Rebellious Ukrainian President Volodymyr Zelensky has vowed to one day host the Eurovision Song Contest in the embattled city of Mariupol, which is almost entirely in Russian hands, save for a tight-knit group of a few hundred Ukrainian fighters holding out in a steel factory.
Kraine’s Kalush Orchestra won the competition with its song Stefania, which has become a popular anthem among Ukrainians during the war, and the victory was a morale booster.
“Our courage impresses the world, our music conquers Europe,” said Mr Zelensky on Facebook. Ukraine will host the Eurovision Song Contest next year.
The band made a passionate plea during the show to help the fighters who are still at the Azovstal steel mill in the port city, and Mr. Zelensky said the match will be held “one day” “in a Ukrainian Mariupol”.
The president’s optimistic words come as Russian troops pull out of Kharkiv, the country’s second-largest city, after bombing it for weeks, and Moscow’s forces continue to be engaged in a long-running battle for eastern industrial heart of the country.
The Ukrainian army said Russian forces are now withdrawing from the northeastern city to focus on guarding supply routes while launching mortar, artillery and air strikes in the eastern region of Donetsk in an attempt to “extend Ukrainian forces”. destroy wells and fortifications”.
Defense Minister Oleksii Reznikov said Ukraine is “entering a new – long-term – phase of the war”.
Russian forces control a horseshoe-shaped area in Ukraine’s Donetsk and Luhansk territories, which are part of the eastern Donbas region, along the border of the industrial region where Ukraine has been fighting Moscow-backed separatists since 2014.
In the southern Donbas, the Azov seaport of Mariupol is now largely under Russian control, with the exception of the few hundred men still in the factory.
A convoy of between 500 and 1,000 cars carrying civilians out of the city reportedly could reach the Ukrainian-occupied city of Zaporizhzhya on Saturday, while Ukrainian Deputy Prime Minister Iryna Vereshchuk said authorities are negotiating the evacuation of 60 seriously injured troops at the steel factory. †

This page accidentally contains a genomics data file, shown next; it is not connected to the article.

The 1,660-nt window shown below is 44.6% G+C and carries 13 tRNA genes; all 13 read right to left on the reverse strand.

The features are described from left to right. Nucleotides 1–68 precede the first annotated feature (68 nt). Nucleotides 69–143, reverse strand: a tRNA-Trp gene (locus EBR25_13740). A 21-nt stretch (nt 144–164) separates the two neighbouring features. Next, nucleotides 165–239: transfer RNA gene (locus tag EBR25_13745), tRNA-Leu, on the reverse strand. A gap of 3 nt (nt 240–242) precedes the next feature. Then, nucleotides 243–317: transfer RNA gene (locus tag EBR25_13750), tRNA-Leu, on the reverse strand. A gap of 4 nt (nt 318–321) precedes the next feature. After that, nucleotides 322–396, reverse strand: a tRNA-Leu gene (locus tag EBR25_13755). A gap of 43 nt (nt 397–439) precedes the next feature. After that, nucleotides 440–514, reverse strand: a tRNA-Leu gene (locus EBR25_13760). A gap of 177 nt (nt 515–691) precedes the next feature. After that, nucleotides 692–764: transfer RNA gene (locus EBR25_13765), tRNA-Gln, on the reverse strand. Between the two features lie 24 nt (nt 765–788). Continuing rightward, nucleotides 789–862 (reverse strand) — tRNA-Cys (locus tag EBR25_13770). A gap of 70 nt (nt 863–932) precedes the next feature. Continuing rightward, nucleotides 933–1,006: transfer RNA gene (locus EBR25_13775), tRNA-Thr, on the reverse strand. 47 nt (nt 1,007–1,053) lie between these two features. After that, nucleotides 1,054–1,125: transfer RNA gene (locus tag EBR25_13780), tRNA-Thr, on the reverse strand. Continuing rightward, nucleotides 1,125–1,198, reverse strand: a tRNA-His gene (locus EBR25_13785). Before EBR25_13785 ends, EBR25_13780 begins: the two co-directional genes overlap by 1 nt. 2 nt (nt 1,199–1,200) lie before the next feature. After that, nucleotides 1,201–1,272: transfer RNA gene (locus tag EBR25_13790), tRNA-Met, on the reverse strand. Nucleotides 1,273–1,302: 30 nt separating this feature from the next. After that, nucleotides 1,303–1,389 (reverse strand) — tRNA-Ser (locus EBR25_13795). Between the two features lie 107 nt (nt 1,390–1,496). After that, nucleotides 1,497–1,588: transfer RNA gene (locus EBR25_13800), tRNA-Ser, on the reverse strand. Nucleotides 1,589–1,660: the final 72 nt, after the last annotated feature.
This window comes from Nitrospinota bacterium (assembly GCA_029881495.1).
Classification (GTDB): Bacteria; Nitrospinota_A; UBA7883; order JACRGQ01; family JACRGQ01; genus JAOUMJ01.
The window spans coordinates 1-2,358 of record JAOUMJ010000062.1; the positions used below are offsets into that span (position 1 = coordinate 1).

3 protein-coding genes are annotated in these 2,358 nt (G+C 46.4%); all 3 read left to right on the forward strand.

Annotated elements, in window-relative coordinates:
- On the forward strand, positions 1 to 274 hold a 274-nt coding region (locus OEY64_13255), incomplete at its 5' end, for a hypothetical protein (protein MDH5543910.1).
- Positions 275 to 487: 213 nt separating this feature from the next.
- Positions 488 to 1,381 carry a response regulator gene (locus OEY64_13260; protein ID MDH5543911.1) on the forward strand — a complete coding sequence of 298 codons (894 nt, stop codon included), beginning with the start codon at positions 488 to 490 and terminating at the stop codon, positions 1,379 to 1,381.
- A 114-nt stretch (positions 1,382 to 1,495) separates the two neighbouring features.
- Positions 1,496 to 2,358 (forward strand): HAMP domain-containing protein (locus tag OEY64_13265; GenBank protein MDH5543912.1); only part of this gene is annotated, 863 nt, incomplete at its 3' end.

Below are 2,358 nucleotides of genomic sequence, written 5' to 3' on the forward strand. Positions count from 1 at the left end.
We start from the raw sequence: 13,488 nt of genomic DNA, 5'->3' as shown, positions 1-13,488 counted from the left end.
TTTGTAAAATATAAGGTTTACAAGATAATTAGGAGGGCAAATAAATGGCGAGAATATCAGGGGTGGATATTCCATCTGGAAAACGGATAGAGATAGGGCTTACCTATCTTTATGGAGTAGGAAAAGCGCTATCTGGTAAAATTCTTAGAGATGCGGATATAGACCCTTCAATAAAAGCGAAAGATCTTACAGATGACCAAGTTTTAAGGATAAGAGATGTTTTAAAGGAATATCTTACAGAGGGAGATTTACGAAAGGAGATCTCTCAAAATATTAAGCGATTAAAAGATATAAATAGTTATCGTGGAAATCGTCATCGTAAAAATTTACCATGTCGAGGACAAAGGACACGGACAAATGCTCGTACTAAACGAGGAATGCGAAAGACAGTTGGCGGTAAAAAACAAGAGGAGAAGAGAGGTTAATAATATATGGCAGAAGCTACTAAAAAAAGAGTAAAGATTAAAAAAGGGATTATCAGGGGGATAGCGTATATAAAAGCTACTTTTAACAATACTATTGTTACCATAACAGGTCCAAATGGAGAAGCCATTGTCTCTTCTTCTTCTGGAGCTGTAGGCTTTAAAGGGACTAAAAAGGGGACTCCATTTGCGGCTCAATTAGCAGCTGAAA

After Russian President Vladimir Putin failed to take Kiev after the February 24 invasion, he shifted his focus eastward to the Donbas, aiming to encircle Ukraine’s most experienced and best-equipped troops and gain territory. to conquer what is still under Ukraine.
Air strikes and artillery shelling make it extremely dangerous for journalists to move east, hindering attempts to get a full picture of the fighting. But it seems like a back and forth with no major breakthroughs on either side.
Russia has conquered several towns and cities in the Donbas, including Rubizhne, which had a population of about 55,000 before the war.
Zelensky said Ukrainian forces have also made progress in the east by retaking six towns or villages in the past day.
In his late night speech on Saturday, he said that “the situation in Donbas remains very difficult” and that Russian troops are “still trying to at least be somewhat victorious”.
But he said: “Step by step, we are forcing the residents to leave the Ukrainian country.”
Kharkiv, near the Russian border and just 80 kilometers southwest of the Russian city of Belgorod, has been subject to heavy shelling for weeks. The largely Russian-speaking city with a pre-war population of 1.4 million was a major military target earlier in the war, as Moscow hoped to capture and hold major cities.
Ukraine “seems to have won the battle of Kharkov,” said the Institute for the Study of War, a Washington-based think tank.
“Ukrainian troops prevented Russian troops from encircling, let alone taking Kharkiv, and then expelled them from all over the city, as they did with Russian troops attempting to take Kiev.”
Mr Putin has justified the war in Ukraine by claiming it is a response to NATO’s expansion into Eastern Europe.
But the invasion has scared other countries along Russia’s flank that they could be next, and last week Finland’s president and prime minister said they were in favor of seeking NATO membership.
Officials in Sweden are expected to announce a decision on Sunday on whether or not to apply to join the Western military alliance.
In a telephone conversation on Saturday, Mr Putin told Finnish President Sauli Niinisto that there are no threats to Finland’s security and that joining NATO would be a “mistake” and “adversely affect Russian-Finnish relations” .